In an earlier post, we introduced neurodiversity – the possibilities that come with a full range of brain types found in humans, like that of people with Autism, Attention Deficit Hyperactivity Disorder (ADHD), or even Dyslexia. The benefits of having neurodiversity in the workforce have far surpassed the imagination of leaders. Yet, unemployment amongst this group is lofty.

Why? There are two reasons:

  • Traditional hiring practices use a standardized approach. The result: we capture people on top of the bell-curve, and miss out those on the edges – the place where neurodiversity sits. The usual interview style isn’t a fit either, because neurodiverse people may not make eye contact, are prone to conversational tangents, and have confidence issues. Thus, we miss out again.
  • Emphasis on conforming to structures and standard systems. Think about it – be it management styles, team work norms, infrastructure or performance evaluations, employees are expected to comply. And this is exactly where neurodiverse people need room to deviate. They need some degree of customization, by sheer virtue of how their minds work.

But, you can change this trend.

Companies that have implemented neurodiversity programs, report not only exceptional business gains, but also gains to their culture and experience of humanity. Here’s how you can contribute to this movement:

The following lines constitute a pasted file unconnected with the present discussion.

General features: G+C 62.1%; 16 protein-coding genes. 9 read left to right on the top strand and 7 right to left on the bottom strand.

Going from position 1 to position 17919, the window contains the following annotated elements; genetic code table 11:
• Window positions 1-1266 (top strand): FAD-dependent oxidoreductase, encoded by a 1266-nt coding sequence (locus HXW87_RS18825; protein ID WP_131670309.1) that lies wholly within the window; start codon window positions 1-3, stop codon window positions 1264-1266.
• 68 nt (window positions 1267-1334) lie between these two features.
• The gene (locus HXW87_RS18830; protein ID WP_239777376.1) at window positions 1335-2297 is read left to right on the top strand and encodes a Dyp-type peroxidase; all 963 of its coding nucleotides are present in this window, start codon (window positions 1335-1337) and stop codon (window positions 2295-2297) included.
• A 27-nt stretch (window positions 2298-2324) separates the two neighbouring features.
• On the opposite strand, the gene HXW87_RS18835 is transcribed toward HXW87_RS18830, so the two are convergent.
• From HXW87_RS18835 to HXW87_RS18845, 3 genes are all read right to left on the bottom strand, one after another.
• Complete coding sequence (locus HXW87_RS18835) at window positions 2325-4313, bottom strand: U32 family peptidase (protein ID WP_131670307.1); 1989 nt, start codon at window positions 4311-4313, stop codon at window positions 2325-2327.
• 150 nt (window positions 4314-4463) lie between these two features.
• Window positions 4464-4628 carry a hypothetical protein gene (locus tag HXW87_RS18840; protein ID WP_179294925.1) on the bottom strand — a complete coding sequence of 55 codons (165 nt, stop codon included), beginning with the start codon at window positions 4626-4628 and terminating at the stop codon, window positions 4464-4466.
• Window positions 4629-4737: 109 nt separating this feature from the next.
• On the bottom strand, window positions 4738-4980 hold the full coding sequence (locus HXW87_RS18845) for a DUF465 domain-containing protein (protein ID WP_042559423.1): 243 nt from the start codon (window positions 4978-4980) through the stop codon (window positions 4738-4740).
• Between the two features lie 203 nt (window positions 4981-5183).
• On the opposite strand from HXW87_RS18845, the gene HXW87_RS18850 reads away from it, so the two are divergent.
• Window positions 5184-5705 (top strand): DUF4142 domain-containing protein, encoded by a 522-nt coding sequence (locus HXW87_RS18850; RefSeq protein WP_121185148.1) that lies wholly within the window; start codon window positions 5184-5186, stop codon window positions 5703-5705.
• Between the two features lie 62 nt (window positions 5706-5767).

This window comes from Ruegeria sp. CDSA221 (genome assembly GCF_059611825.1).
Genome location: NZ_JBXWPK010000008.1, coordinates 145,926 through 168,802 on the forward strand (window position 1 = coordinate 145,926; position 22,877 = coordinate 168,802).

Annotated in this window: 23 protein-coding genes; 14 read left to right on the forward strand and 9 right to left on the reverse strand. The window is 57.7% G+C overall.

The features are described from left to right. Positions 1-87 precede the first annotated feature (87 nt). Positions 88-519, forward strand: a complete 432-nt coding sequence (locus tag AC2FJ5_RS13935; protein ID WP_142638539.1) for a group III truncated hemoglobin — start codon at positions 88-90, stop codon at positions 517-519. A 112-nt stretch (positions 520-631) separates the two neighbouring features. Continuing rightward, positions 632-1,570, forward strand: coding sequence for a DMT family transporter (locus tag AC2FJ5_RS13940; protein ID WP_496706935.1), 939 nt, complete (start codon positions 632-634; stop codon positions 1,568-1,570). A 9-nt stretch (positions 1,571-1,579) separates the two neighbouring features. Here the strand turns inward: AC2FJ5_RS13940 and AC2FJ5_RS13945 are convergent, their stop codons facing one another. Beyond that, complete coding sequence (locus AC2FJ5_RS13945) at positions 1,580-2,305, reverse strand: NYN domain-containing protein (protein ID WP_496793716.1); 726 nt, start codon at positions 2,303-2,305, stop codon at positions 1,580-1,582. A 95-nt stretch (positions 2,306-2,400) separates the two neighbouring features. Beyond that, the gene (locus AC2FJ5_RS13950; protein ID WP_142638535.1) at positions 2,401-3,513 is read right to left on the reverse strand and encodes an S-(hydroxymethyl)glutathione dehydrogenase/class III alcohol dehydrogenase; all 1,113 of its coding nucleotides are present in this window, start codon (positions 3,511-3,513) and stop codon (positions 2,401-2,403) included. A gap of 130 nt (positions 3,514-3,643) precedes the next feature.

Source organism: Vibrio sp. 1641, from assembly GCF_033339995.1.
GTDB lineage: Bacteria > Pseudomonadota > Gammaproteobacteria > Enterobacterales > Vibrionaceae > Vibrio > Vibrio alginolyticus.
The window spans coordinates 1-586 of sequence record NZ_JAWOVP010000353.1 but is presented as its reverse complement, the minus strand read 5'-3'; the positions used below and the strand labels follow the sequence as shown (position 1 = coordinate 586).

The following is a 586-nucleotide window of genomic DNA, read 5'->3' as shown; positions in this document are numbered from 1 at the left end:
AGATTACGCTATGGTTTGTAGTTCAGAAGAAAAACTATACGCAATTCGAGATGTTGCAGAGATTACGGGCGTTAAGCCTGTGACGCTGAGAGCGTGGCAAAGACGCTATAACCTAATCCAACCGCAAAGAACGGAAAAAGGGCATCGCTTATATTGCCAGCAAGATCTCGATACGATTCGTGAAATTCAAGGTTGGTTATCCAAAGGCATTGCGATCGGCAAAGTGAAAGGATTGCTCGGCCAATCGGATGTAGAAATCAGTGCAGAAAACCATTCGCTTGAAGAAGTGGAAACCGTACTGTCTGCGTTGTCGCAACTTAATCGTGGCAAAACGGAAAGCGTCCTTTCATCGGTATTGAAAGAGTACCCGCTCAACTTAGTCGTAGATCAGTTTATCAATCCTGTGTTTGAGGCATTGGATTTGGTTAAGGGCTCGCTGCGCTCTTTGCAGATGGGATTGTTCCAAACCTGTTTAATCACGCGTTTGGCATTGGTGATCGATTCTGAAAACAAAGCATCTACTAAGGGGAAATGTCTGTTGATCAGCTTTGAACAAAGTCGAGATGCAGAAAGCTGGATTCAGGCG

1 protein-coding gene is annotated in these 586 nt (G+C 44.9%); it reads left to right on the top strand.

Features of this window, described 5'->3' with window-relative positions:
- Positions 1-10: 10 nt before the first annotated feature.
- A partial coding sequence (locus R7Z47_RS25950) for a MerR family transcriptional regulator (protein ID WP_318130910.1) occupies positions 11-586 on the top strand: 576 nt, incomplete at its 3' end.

1. Seek expert help. Over 70% of leaders report not knowing how to work with the needs of neurodiverse individuals. Here’s where we invite you to seek expertise. Partner with organizations like EXPANDability and EnAbleIndia, that are committed to empowerment of differently abled people. Such groups suggest candidates from lists of differently abled people seeking employment, assist in interviews, help administer training, and provide the support needed to ensure success of such employees.
  2. Setup support systems. To be productive, neurodiverse employees may not only need help navigating their work load and culture, but also their personal lives. That’s why, SAP offers two support circles—one for work, and another personal one. These include a team manager, a life skills coach, a work mentor, a buddy from the same team, family members, and even psychologists. HPE places neurodiverse employees in ‘pods’ of 15 people, where they work and grow alongside other colleagues in a 4:1 ratio, while two managers and a consultant address neurodiversity-related issues.
  3. Train your staff. What to expect when you have neurodiversity in your workplace? Build awareness and set expectations with your team members about the differences, before you hire neurodiverse individuals. Train them to work with the needs of this group. Help your managers assess talents/ limitations of your neurodiverse employees, so they can design careers that are unique to needs of each employee.

Embracing neurodiversity might feel like extra work! Yet, consider this – people are like asymmetrical puzzle pieces, who have been shaped to shed their irregularities in the interest of fitting in. Somewhere we’ve lost the talent and perspective unique to each of us. How would our workplaces be, if we learnt to celebrate this asymmetry?

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